Not only is turquoise the designated birthstone for the month of December (along with zircon and tanzanite), it is also the recognized celebratory gemstone for the 11th wedding anniversary.
Turquoise is one of the world’s oldest gemstones and has been used in jewelry for thousands of years.
Old Europeans credited turquoise with helping achieve a higher state of consciousness.
Tibetans revered the gemstone as a talisman of good fortune. To this day, turquoise remains to be the most prized gemstone in Tibet.
The gemstone is known for its intense blue-green color and can be found in various shades of blue. The finest color is an intense blue that is uniform throughout the gem.
Many people think that turquoise was named after its color when in fact, this isn’t the case. The name turquoise comes from the French word for Turkey since the early belief was that the mineral originated in that country.
The most valuable turquoise gemstones can be found in Northeast Iran. Other notable deposits can be found in Afghanistan, Argentina, Australia, Brazil, China, Israel, Mexico, Tanzania, and the United States.
Turquoise is sacred to many Native Americans. In the past, Native Americans would use it as a shaman’s stone, which were stones believed to have strong metaphysical properties for spiritual growth.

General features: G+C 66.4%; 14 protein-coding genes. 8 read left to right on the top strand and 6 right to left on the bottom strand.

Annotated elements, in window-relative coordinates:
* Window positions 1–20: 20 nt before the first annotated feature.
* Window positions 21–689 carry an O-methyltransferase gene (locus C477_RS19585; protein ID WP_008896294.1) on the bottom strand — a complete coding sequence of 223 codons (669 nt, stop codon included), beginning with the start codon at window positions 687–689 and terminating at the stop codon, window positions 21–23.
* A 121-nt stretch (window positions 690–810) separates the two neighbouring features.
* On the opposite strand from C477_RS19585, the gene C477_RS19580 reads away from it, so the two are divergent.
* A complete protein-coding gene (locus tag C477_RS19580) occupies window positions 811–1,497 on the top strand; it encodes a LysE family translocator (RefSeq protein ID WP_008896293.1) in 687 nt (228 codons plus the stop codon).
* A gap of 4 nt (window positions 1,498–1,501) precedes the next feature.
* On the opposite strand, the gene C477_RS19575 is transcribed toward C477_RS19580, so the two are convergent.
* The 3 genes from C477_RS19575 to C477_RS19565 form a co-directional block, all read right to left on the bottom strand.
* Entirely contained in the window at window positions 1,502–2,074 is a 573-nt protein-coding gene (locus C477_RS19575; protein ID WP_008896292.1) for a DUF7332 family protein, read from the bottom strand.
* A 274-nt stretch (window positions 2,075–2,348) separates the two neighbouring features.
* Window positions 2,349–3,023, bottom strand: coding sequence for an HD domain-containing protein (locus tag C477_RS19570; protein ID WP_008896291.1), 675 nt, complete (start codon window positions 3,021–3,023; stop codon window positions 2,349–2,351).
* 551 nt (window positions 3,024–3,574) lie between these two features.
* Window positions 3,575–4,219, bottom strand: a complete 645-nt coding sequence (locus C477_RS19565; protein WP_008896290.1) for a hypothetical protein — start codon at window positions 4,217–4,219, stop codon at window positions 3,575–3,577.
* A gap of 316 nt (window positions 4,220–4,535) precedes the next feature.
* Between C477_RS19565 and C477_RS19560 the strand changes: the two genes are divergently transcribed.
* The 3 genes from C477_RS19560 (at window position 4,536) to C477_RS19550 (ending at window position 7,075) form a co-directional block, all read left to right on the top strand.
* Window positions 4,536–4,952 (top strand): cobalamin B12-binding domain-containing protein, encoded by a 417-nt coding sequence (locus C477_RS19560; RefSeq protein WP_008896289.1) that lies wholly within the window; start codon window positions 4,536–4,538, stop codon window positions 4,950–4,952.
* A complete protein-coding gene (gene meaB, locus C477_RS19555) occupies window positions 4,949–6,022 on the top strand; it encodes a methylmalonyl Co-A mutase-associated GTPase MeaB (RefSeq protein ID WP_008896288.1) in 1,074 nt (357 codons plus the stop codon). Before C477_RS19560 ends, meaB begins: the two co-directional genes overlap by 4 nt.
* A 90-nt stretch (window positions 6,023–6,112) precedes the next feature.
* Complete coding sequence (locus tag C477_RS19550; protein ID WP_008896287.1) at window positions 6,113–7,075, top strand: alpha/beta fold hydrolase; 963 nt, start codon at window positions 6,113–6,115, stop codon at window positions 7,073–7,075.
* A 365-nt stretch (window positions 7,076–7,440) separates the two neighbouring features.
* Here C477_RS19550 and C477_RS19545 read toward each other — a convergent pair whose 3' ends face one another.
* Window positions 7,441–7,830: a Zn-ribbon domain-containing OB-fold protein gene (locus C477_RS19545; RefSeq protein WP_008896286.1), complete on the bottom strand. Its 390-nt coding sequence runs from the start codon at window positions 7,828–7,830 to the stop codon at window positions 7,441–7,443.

In the ancient Persian Empire, turquoise was worn around the neck or wrist to help protect one’s self from unnatural death.
Turquoise is formed when water enters an iron-rich limonite or sandstone that contains copper, aluminum and other minerals. It takes millions of years and the right conditions for turquoise to be formed. The gemstone’s blue color can be attributed to the presence of copper while the presence of aluminum adds a greenish hue to the gem.
Turquoise may contain narrow vein-like markings of its host rock. These markings are known as the matrix. Limonite creates a dark brown marking while sandstone creates tan markings. The presence of a matrix can lower the value of a turquoise.
With a rating between 5 and 6, turquoise should be handled carefully and stored separately from other harder gemstones.
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